Tickets are $18 general admission and $12 for students and seniors. Tickets are available now through the Max M. Fisher Music Hall Box Office by calling 313-576-5111, or on-line at
The Music Box at the Max M. Fisher Music Center is located at 3711 Woodward Avenue, Detroit, MI.
To find out more, log on to Mosaic’s website at

University Musical Society announces February events

ANN ARBOR – The University Musical Society’s February calendar includes six performances of five different events, three of which-are-held-inthe newly renovated Hill Auditorium.
Among the highlights are return appearances by Cecilia Bartoli, Children of Uganda, the Canadian Brass and the UMS debut of violinist Hilary Hahn. In addition, the Michigan Chamber Players present a free concert in Rackham Auditorium.
The Children of Uganda will participate in a week of community activities, including special youth performances and “performance exchanges” with area children’s groups.
For tickets or additional information, contact the University Musical Society at 734-764-2538 or online at Tickets may also be purchased in person at the League Ticket Office, 911 North University Avenue. New ticket office hours are Monday-Friday 9 a.m. to 5 p.m. and Saturday 10 a.m. to 1 p.m.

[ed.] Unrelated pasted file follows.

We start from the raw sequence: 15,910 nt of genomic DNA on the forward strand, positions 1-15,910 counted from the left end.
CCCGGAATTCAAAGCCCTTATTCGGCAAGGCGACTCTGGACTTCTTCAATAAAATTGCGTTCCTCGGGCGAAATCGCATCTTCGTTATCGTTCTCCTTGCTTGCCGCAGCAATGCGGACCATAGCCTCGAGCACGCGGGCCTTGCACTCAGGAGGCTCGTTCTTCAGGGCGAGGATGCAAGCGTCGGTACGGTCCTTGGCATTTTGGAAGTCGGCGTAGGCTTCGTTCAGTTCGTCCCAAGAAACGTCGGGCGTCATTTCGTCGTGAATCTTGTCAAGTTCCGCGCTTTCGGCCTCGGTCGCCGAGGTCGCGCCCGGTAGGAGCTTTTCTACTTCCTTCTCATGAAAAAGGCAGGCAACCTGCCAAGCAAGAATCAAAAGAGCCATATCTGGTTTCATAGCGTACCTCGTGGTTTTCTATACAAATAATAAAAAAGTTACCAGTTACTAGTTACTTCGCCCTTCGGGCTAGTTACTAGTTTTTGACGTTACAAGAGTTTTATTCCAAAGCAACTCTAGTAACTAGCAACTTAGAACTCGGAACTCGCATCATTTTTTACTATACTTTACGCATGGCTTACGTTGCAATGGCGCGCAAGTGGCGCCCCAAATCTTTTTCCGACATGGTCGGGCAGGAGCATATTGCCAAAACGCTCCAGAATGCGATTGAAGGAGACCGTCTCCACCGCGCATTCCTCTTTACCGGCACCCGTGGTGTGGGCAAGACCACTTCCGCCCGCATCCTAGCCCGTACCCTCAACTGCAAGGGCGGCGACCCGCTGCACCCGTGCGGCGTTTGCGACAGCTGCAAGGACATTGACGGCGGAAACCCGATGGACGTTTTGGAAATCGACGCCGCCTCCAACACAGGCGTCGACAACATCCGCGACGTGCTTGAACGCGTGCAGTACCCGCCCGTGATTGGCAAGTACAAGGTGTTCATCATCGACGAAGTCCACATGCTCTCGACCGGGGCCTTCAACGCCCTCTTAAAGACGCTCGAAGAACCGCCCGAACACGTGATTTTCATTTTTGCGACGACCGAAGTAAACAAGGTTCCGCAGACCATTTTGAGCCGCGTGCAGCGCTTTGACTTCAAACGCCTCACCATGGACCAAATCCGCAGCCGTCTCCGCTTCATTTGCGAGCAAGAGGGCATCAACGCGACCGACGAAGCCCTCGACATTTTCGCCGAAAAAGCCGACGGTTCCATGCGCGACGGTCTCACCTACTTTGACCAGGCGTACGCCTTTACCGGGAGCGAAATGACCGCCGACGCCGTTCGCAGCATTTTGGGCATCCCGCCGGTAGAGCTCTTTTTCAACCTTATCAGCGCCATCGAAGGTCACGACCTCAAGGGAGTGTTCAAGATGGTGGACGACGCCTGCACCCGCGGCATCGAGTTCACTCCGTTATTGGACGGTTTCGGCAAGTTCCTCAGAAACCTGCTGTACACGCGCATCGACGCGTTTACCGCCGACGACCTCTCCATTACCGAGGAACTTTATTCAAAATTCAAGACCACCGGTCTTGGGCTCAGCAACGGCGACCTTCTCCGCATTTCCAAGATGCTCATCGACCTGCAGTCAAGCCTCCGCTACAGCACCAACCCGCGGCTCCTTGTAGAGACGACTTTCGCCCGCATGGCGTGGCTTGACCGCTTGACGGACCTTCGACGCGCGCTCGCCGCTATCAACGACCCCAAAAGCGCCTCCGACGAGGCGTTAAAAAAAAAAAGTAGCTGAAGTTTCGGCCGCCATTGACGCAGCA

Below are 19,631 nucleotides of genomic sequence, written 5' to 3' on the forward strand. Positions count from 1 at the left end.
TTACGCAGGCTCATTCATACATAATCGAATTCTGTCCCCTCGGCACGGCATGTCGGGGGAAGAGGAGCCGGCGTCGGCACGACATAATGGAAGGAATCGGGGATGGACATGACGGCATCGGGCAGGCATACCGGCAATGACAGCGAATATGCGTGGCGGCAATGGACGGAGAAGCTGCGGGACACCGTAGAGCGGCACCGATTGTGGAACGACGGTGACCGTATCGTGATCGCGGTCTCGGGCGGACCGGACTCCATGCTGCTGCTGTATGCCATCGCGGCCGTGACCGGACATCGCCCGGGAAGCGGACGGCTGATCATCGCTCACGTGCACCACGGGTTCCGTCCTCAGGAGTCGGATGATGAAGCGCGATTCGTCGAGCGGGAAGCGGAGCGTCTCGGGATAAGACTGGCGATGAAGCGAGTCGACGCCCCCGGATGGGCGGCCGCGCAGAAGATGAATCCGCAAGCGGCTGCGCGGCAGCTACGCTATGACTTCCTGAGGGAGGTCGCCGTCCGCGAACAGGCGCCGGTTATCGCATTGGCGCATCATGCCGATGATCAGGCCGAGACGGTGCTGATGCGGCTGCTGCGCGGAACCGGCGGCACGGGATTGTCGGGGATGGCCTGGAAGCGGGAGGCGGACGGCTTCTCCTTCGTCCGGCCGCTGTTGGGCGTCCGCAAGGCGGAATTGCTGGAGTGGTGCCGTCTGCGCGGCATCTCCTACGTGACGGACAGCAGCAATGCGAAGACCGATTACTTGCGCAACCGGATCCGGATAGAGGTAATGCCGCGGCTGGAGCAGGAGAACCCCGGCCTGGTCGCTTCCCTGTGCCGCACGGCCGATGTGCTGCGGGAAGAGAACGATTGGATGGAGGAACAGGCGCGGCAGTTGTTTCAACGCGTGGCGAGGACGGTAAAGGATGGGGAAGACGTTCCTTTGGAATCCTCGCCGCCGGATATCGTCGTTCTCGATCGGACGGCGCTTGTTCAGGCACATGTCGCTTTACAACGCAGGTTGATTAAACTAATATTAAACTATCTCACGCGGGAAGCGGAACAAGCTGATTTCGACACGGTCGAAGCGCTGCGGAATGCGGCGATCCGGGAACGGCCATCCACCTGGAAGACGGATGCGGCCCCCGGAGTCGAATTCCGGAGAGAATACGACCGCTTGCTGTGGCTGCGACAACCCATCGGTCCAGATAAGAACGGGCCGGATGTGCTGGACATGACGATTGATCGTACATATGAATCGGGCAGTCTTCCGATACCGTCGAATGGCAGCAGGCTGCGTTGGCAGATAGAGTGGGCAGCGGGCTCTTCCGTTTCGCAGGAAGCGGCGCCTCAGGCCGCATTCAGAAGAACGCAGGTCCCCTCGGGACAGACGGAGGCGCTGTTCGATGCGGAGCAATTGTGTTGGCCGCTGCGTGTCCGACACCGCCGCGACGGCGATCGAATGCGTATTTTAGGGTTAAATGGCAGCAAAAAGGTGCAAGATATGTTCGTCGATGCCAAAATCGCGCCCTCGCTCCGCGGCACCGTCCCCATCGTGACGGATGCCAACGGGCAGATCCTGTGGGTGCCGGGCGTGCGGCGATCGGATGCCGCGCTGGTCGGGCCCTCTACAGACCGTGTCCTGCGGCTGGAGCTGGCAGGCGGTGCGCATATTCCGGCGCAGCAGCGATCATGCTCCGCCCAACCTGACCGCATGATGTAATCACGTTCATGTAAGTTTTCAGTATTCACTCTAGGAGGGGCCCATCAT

New chimpanzee maze exhibit at Cranbrook tests survival skills

BLOOMFIELD HILLS – Can you survive in the wild? Swing into Cranbrook Institute of Science to discover what chimpanzees need to survive and thrive in the wild during the new Chimpanzee Challenge maze exhibit.
Opening Feb. 7, this fully interactive maze allows visitors to experience what it might be like to be a chimpanzee in the wild. Four life cycle stages throughout the maze, from newborn to adulthood, enable visitors to learn about the characteristics of and threats facing chimpanzees.
The 1,700 square foot maze challenges visitors of all ages in three areas: to be a chimpanzee and learn what it takes to survive in the wild; to test themselves against our closest relative to compare strength, agility and communication skills; to discover the serious threats primates face and how humans can help.
A scavenger hunt of what chimpanzees need to survive takes visitors on an exploration of the maze to find necessities such as food, protection, habitat and social structures. At the end of the maze, visitors learn about the Jane Goodall Institute and several important projects seeking to protect chimpanzees and their habitats.
Chimpanzee Challenge is free with museum admission. The maze swings out of the Institute on May 2.
Cranbrook Institute of Science is located at 39221 Woodward Ave. in Bloomfield Hills, Michigan. Museum admission is $7 adults; $5 children 2-12 and senior citizens (65+); children under 2 and members admitted free. Cranbrook Institute of Science is open daily 10 a.m. to 5 p.m. with extended hours on Fridays until 10 p.m. For information call 877-462-7262 or visit

About the Author: